May 17, 2006

Big much squib

I signed the e-mail "arnold, who much enjoyed the visit with beth et al. last night" and then realized that this use of much was of interest to me.  I've posted here on determiner much (vs. determiner a lot of), and "much enjoyed" has a different much in it, a VP adverbial of degree, but the various uses of much have a lot in common, including alternation with a lot (of) and an affinity for negative and interrogative contexts, so it was notable that what I wrote had much in a positive declarative clause.  In short order I racked up a list of puzzling properties of the VP adverbial much, beginning with a contrast in acceptability between preverbal positioning and postverbal positioning:

(1a)  ok  I much enjoyed these concerts.  (preverbal)
(1b)  ??  I enjoyed these concerts much.  (postverbal)

I'm inclined to asterisk (1b), but I'll settle for deep disapproval for now.  In any case:

Observation 1: The VP adverbial much is much less acceptable postverbally than preverbally.

Since my initial interest in determiner much had to do with its alternation with a lot of, I tried the VP adverbial a lot in the two positions, and found it to work essentially opposite to much: absolutely unacceptable preverbally, fine postverbally:

(2a)  *    I a lot enjoyed these concerts.  (preverbal)
(2b)  ok  I enjoyed these concerts a lot.  (postverbal)

Observation 2: The VP adverbial a lot is acceptable postverbally, unacceptable preverbally.

This is not so surprising; it's well-known that different adverbials have different privileges of occurrence in the several positions open to them.  Still, it's interesting that much and a lot look like they're parceling out the two positions between them.

On to irrealis contexts, in particular negativity and interrogativity.  After my posting on determiner much, John Lawler wrote me to claim that determiner much and many were in fact negative polarity items (NPIs) -- expressions that are restricted to certain contexts in which the factuality of some situation is not assumed or asserted, notably negative and interrogative contexts -- noting that they had been on his list of NPIs since he started keeping it, "around 1971 or so".  I disputed Lawler's claim, pointing out that determiner much and many are virtually never unacceptable in positive declarative clauses; instead, sometimes they just seem infelicitously formal, and other times they are impeccable, as in this example (one of several such) supplied to me by Marilyn Martin:

My first full year at the Hawaii Film Office has been filled with much joy and much pain. (link)

(Meanwhile, Amanda Kraus wrote to report that determiner much is very common in hip hop culture, citing "the frequent (too numerous to list) calls of 'much love' versus Led Zeppelin's 'whole lotta love'".)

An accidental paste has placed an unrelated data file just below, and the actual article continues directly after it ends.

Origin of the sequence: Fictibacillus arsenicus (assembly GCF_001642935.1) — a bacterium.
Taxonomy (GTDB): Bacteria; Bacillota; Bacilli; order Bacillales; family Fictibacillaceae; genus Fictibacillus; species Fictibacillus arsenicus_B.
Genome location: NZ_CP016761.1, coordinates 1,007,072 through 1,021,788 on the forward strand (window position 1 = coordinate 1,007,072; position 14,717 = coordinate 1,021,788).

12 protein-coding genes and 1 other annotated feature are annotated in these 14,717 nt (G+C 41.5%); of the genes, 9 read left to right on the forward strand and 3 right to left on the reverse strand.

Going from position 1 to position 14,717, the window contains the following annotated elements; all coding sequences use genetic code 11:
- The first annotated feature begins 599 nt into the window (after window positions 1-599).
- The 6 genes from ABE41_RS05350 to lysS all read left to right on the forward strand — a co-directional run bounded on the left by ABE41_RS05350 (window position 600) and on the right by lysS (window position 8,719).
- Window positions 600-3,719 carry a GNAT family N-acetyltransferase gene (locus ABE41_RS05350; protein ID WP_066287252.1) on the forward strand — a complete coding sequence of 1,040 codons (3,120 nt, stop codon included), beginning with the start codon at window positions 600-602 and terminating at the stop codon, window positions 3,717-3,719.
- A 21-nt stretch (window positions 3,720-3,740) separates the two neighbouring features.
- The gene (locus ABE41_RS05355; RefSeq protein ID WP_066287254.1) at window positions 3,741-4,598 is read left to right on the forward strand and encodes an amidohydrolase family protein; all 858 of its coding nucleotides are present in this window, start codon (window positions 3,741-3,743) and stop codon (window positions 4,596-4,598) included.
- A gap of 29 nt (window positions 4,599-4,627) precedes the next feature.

In any case, my attention had now been drawn to irrealis contexts, so I checked out the negative and interrogative counterparts of the questionable (1b), and found them fine:

(3a)  ok  I didn't enjoy these concerts much.  (postverbal)
(3b)  ok  Did I enjoy these concerts much?  No.  (postverbal)

I concluded that there is a small island of NPI-hood in the much world, a place in which the affinity of much (in several of its uses) for negative and interrogative contexts has hardened into a restriction:

Observation 3: Postverbal VP adverbial much is a NPI.  (And its preverbal counterpart is not.)

(There are also a couple of idioms with much in them that are NPIs:  be much of a, as in "He's not much of a linguist" and "Is he much of a linguist?" but *"He's much of a linguist" 'He's an excellent linguist', and be much to look at, as in "He's not much to look at" and "Is he much to look at?" but *"He's much to look at" 'He's attractive'.)

At this point things got weirder.  In my earlier posting I'd pointed out that the alternation between much and a lot of as determiners is complicated by the fact that the modifiers that determiner much can take -- so, that, very, etc. -- are not available for a lot of (and that, correspondingly, quite can modify a lot of but not much), so that when you want to modify these quantity determiners, you'll be forced to choose just one of them, with the result that in many contexts determiner much improves in acceptability just by being modified:

(4a)  ?    With much shrubbery growing in front of it, the house seems dwarfed.
(4b)  ok  With that/so much shrubbery growing in front of it, the house seems dwarfed.

All the uses of much are subject to modification in pretty much the same ways, and this includes the VP adverbial much.  Preverbally, this much is fine unmodified, as in (1a), so it's no surprise that it continues to be fine when it's modified, but the postverbal version shows the amelioration effect in (4):

(5a)  ok  I very/so much enjoyed these concerts.  (preverbal)
(5b)  ok  I enjoyed these concerts very/so much.  (postverbal)

That is, we CAN get postverbal VP adverbial much in positive declarative clauses.  It just has to be modified.  Observation 3 has to be refined:

Observation 3 (revised):  Unmodified postverbal VP adverbial much is a NPI. 

This is a very small island of NPI-hood indeed.

But wait!  There's more.  So far I've been talking about the VP adverbial of DEGREE much; the meaning of much in the two examples of (5) is roughly 'greatly, to a high degree'.  But there's another VP adverbial much, namely a FREQUENCY adverbial with roughly the semantics and syntax of many times.  The frequency adverbials much and many times are possible, though a bit edgy, in postverbal position, but (like a lot, and unlike often) absolutely unacceptable preverbally: